District Court Declines to Extend Business Judgment Rule to Corporate Officers
Professional Lines Alert
On July 11, 2008, federal bank regulators seized IndyMac Bank. This resulted in the then-largest bank failure of all-time and generated extensive litigation. The Federal Deposit Insurance Corporation (FDIC) as receiver for IndyMac sued the bank’s former CEO and director, Matthew Perry, for his role in IndyMac’s collapse and the enormous losses sustained by the FDIC. The claim was brought by the FDIC as successor to the bank under the Financial Institutions Reform, Recovery, and Enforcement Act (FIRREA).
FDIC v. Perry was brought in the U.S. District Court for the Central District of California. The FDIC alleged that Mr. Perry acted negligently in his role as CEO by permitting IndyMac to continue to originate and purchase loans for sale in the secondary market despite signs that the secondary market was weakening. The FDIC further alleged that Mr. Perry presided over the origination of more than $10 billion in high-risk residential loans despite the bank’s inability to sell the loans into the secondary market. This resulted in more than $600 million in losses when IndyMac transferred the loans into its own investment portfolio. Mr. Perry moved to dismiss under Fed. R. Civ. P. 12, arguing that the alleged wrongdoing fell within the shelter of California’s business judgment rule.
Question Before the Court and How the Court Decided It
Does California’s business judgment rule immunize corporate officers from negligence claims?
No. The district court denied Mr. Perry’s motion to dismiss, holding that because the FDIC specifically sued Mr. Perry for his role as a corporate officer and not as a director, California’s business judgment rule defense did not apply.
Under California common law, the business judgment rule has two components—one immunizing directors from personal liability if they act in accordance with its requirements, and another insulating those management decisions made by directors in good faith in what they believe is in the organization’s best interest. Berg & Berg Enters., LLC v. Boyle, 178 Cal. App. 4th 1020, 1045 (2009). Although California courts routinely apply common-law business-judgment-rule protection to directors, the court observed that there is no precedent to extend such protection to corporate officers. The Perry court therefore declined to extend such protection to corporate officers.
Moreover, the business judgment rule is now codified under Cal. Corp. Code § 309. Section 309 expressly limits the shelter of the business judgment rule to directors, and the legislature has expressly refused to extend the protection of the rule to officers.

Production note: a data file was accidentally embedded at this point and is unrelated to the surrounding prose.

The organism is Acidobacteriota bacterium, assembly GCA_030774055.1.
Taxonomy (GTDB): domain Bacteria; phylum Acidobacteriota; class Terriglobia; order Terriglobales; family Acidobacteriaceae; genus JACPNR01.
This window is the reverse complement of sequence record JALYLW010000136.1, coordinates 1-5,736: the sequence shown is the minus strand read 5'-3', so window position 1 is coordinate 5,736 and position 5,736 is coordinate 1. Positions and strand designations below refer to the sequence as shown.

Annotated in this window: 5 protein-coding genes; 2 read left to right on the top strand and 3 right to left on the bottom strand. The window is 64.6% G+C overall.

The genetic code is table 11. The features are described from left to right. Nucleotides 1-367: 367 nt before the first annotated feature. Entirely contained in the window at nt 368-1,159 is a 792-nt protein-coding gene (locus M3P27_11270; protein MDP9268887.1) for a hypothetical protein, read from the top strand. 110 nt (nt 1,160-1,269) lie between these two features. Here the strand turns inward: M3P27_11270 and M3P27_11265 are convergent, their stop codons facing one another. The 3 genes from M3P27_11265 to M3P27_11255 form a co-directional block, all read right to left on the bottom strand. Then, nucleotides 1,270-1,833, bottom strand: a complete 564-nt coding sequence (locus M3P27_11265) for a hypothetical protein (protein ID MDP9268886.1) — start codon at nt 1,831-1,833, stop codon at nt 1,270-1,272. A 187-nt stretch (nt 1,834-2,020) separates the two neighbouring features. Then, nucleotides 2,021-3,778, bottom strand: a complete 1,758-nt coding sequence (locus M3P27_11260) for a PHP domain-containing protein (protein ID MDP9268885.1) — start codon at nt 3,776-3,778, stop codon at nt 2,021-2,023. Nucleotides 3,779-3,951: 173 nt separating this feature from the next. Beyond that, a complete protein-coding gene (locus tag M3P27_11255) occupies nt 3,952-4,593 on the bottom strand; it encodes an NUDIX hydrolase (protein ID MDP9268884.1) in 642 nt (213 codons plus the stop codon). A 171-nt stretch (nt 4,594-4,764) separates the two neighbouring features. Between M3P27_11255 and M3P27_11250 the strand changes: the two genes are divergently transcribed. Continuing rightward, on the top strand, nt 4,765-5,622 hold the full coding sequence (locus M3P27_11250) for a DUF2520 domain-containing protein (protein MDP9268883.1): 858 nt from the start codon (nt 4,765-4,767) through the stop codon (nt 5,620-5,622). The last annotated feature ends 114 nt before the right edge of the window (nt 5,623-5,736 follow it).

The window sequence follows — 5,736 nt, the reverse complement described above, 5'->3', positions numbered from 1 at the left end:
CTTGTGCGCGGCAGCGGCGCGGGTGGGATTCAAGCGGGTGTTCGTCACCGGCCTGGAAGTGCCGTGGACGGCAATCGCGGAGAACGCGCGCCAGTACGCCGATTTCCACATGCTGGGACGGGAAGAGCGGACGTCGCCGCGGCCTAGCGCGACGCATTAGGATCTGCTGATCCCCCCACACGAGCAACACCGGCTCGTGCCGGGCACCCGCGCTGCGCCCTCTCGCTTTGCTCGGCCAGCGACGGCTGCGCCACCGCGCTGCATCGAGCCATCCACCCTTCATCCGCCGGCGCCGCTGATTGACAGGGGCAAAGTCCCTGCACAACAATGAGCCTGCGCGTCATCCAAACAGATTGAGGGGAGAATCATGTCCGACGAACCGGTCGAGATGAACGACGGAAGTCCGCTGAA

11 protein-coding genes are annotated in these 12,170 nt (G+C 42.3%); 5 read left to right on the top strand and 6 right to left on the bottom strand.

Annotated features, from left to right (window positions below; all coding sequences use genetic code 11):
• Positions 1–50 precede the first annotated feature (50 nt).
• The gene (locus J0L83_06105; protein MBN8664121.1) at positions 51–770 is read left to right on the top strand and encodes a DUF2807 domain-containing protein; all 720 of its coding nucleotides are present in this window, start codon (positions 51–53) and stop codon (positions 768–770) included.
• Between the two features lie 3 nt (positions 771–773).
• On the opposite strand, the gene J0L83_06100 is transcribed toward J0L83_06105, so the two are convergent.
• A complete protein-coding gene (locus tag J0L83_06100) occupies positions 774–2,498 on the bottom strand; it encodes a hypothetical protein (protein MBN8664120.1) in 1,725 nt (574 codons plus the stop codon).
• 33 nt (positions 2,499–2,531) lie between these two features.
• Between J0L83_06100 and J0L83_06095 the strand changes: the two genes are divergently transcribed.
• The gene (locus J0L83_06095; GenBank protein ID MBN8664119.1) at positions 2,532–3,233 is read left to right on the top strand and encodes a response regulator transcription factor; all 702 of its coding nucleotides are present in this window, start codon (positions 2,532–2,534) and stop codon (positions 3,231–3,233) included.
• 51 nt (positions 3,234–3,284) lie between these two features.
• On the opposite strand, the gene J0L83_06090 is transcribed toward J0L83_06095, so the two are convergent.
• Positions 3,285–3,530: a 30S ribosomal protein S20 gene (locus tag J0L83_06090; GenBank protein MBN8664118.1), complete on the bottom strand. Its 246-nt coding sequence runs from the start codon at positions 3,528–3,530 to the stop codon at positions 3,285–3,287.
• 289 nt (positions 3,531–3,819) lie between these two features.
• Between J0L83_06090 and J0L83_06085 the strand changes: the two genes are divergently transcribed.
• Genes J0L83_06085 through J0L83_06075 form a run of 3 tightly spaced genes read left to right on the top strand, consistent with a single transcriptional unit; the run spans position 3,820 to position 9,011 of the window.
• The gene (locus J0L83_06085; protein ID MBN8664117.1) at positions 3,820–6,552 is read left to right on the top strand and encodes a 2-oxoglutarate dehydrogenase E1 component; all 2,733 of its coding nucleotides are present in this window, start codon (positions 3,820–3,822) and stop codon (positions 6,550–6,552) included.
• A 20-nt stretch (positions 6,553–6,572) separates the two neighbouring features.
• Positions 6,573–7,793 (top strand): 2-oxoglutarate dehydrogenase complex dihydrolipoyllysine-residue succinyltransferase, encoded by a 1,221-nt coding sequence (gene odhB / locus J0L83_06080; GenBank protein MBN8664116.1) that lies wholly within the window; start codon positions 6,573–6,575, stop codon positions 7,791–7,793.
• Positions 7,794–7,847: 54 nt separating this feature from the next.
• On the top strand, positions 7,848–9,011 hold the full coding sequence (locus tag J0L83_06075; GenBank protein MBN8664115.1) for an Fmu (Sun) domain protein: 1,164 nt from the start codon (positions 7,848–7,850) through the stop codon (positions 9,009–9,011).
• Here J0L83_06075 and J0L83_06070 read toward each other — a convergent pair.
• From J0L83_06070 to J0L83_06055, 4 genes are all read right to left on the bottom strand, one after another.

Finally, the court found that its decision involved a controlling question of law and permitted an immediate interlocutory appeal under 28 U.S.C. § 1292(b). Thus, the decision is now pending before the U.S. Court of Appeals for the Ninth Circuit.
What the Court’s Decision Means for Practitioners
The Perry court’s ruling is peculiar to California. Courts in other states have in fact extended the business judgment rule to officers and the statutes of other states are clear in extending that protection. Federal Deposit Insurance Corporation, as Receiver for Integrity Bank v. Skow, No. 1:11-CV-0111, slip op. (N.D. Ga. Feb. 27, 2012). In addition, the Ninth Circuit may ultimately determine that there is a common-law protection afforded officers in California notwithstanding the language of Cal. Corp. Code § 309. However, if Perry is not overturned, officers can expect the FDIC to focus more closely on officers in bringing FIRREA cases. Generally, the most common targets of FIRREA cases to date are the members of the bank’s directors loan committee, some of who may also be officers. Perry provides an incentive to investigate high-ranking loan officers more closely in bringing professional liability claims.
This alert has been prepared by Hinshaw & Culbertson LLP to provide information on recent legal developments of interest to our readers. It is not intended to provide legal advice for a specific situation or to create an attorney-client relationship.